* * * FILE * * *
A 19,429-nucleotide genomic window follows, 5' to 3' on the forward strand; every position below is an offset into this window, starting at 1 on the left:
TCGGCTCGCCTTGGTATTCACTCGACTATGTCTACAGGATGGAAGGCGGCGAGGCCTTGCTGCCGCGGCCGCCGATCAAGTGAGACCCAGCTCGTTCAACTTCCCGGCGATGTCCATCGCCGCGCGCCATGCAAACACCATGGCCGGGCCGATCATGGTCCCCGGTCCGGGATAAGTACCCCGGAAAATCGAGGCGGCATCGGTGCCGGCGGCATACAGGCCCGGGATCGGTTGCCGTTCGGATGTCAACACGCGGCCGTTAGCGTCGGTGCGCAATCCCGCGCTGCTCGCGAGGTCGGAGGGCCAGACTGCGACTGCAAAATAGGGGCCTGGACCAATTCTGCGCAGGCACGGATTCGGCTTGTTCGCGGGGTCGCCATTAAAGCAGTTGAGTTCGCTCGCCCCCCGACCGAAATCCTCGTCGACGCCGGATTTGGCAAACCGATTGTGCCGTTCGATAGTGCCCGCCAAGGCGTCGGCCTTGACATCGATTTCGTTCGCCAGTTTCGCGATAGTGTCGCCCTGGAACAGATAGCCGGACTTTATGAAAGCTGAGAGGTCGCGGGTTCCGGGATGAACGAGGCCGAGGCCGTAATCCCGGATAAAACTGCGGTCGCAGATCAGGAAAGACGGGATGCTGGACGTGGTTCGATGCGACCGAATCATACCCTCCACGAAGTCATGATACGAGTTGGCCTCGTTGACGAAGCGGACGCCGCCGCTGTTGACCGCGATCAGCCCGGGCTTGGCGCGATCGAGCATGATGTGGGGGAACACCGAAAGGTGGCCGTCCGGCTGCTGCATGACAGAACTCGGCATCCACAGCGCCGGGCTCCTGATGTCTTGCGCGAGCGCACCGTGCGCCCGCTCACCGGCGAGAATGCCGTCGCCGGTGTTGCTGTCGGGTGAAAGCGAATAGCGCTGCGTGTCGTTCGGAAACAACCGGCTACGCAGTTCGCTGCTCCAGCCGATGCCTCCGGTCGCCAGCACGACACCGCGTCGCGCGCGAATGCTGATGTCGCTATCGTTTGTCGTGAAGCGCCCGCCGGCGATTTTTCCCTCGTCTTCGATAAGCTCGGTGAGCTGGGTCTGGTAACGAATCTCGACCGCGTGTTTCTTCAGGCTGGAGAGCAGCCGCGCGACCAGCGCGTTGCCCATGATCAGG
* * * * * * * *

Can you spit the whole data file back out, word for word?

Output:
A 19,429-nucleotide genomic window follows, 5' to 3' on the forward strand; every position below is an offset into this window, starting at 1 on the left:
TCGGCTCGCCTTGGTATTCACTCGACTATGTCTACAGGATGGAAGGCGGCGAGGCCTTGCTGCCGCGGCCGCCGATCAAGTGAGACCCAGCTCGTTCAACTTCCCGGCGATGTCCATCGCCGCGCGCCATGCAAACACCATGGCCGGGCCGATCATGGTCCCCGGTCCGGGATAAGTACCCCGGAAAATCGAGGCGGCATCGGTGCCGGCGGCATACAGGCCCGGGATCGGTTGCCGTTCGGATGTCAACACGCGGCCGTTAGCGTCGGTGCGCAATCCCGCGCTGCTCGCGAGGTCGGAGGGCCAGACTGCGACTGCAAAATAGGGGCCTGGACCAATTCTGCGCAGGCACGGATTCGGCTTGTTCGCGGGGTCGCCATTAAAGCAGTTGAGTTCGCTCGCCCCCCGACCGAAATCCTCGTCGACGCCGGATTTGGCAAACCGATTGTGCCGTTCGATAGTGCCCGCCAAGGCGTCGGCCTTGACATCGATTTCGTTCGCCAGTTTCGCGATAGTGTCGCCCTGGAACAGATAGCCGGACTTTATGAAAGCTGAGAGGTCGCGGGTTCCGGGATGAACGAGGCCGAGGCCGTAATCCCGGATAAAACTGCGGTCGCAGATCAGGAAAGACGGGATGCTGGACGTGGTTCGATGCGACCGAATCATACCCTCCACGAAGTCATGATACGAGTTGGCCTCGTTGACGAAGCGGACGCCGCCGCTGTTGACCGCGATCAGCCCGGGCTTGGCGCGATCGAGCATGATGTGGGGGAACACCGAAAGGTGGCCGTCCGGCTGCTGCATGACAGAACTCGGCATCCACAGCGCCGGGCTCCTGATGTCTTGCGCGAGCGCACCGTGCGCCCGCTCACCGGCGAGAATGCCGTCGCCGGTGTTGCTGTCGGGTGAAAGCGAATAGCGCTGCGTGTCGTTCGGAAACAACCGGCTACGCAGTTCGCTGCTCCAGCCGATGCCTCCGGTCGCCAGCACGACACCGCGTCGCGCGCGAATGCTGATGTCGCTATCGTTTGTCGTGAAGCGCCCGCCGGCGATTTTTCCCTCGTCTTCGATAAGCTCGGTGAGCTGGGTCTGGTAACGAATCTCGACCGCGTGTTTCTTCAGGCTGGAGAGCAGCCGCGCGACCAGCGCGTTGCCCATGATCAGG